Office of Research and Sponsored Programs (ORSP) Handbook

(Last updated December 2015)

The mission of the Office of Research and Sponsored Programs is to promote scholarly activity among the faculty and students of Abilene Christian University, particularly inquiry informed by a Christian perspective.

The Office of Research and Sponsored Programs (ORSP) exists to support a culture of intellectual curiosity and scholarly activity on the ACU campus. The ORSP encourages and supports scholarship by providing internal research funding through competitive Math/Science grants and similar Cullen grants designed to help faculty members launch research projects. Moreover, the ORSP aids both faculty and staff in applying for external funding by subscribing to grant databases and providing technical help with grant applications.

The ORSP serves as the clearinghouse for all academic and student services externally funded projects (grants, contracts, or cooperative agreements), whether or not they relate to research. The office also monitors areas of regulatory compliance through avenues such as convening the Internal Review Board for human subjects and animal research and providing a process for reporting research misconduct.


Abilene Christian University Office of Research and Sponsored Programs Handbook

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New in Reasearch

Dr. Ryan Jessup, Assistant Professor of Marketing

Dr. Jessup is interested in decisions.  What causes people to choose poorly?  How do learning and contextual factors influence choice?  In seeking to answer these questions, his research uses psychological models of motivation to distill the computational properties of decision making.  Computational modeling enhances research by requiring precision in theory formulation and constraining predictions.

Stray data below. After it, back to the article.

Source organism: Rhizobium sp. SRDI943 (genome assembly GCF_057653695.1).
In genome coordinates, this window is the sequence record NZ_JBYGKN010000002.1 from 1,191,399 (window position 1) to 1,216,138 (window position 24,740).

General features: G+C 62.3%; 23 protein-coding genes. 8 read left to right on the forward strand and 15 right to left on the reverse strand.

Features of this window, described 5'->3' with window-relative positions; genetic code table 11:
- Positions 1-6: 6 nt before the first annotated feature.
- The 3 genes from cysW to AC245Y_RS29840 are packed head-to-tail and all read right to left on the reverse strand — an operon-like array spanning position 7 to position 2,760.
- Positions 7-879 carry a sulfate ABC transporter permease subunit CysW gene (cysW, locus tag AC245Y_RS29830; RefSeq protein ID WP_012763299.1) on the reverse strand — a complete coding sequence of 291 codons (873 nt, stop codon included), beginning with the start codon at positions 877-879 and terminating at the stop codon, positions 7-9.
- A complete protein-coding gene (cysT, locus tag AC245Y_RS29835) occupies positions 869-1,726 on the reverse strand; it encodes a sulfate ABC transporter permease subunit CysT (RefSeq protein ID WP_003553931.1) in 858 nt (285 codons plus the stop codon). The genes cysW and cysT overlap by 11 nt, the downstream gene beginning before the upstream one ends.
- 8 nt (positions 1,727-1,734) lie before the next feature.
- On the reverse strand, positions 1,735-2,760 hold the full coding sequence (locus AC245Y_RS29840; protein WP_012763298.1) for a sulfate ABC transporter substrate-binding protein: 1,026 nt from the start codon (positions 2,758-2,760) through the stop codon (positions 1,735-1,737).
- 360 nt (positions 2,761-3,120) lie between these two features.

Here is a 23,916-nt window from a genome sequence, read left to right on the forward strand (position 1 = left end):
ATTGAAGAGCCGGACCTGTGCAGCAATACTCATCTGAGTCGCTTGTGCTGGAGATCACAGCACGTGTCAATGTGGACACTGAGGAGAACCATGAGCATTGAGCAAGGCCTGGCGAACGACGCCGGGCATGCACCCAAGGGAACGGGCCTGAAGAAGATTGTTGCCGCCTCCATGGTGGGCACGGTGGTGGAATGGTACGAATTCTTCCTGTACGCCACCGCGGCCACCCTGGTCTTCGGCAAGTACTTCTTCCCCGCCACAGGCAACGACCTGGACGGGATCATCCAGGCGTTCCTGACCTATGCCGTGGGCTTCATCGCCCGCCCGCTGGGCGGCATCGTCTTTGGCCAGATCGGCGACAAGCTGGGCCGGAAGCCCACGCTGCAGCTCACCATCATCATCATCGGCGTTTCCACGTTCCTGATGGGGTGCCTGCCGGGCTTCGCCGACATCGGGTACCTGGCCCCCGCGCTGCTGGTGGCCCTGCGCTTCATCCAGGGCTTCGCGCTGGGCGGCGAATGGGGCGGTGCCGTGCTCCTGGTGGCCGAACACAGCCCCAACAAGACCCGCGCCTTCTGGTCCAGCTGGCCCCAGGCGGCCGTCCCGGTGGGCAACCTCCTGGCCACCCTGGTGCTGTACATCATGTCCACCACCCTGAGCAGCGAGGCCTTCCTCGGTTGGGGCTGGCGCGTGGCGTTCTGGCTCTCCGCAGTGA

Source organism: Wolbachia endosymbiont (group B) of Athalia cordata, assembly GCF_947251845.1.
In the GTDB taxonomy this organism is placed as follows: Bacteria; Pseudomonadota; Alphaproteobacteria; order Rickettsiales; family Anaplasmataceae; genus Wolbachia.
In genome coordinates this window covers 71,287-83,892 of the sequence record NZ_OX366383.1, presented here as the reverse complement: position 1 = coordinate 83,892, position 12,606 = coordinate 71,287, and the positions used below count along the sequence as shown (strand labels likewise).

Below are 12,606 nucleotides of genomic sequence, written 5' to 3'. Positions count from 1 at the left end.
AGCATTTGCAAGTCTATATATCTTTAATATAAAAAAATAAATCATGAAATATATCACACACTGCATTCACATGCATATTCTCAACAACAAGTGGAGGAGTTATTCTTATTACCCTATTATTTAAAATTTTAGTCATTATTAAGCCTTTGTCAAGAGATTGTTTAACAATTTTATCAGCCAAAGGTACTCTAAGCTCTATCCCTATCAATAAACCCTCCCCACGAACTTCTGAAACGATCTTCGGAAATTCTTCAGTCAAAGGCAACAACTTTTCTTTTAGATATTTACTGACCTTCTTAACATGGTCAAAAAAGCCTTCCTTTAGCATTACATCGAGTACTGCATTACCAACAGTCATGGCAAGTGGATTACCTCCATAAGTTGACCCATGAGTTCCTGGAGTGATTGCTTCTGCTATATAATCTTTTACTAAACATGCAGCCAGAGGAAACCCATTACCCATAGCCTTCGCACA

One of Dr. Jessup’s primary streams of research concerns the behavioral differences between decisions when options are completely described vs. decisions when options must be learned about via experience.  Prior research found that individuals choose quite differently between the two paradigms but the reasons underlying the difference are poorly understood.  One of Dr. Jessup’s studies demonstrated that the reception of feedback overwhelms descriptive information, driving the behavioral differences between paradigms.  This work has led him and his colleagues (including Dr. John Homer and undergraduate researcher Allison Phillips) to build a new model that merges sophisticated decision making mechanisms with reinforcement learning in order to successfully predict behavior in both paradigms better than existing models. Dr. Jessup has previously received Cullen awards for this work and is currently seeking external funding to continue this fascinating line of research.

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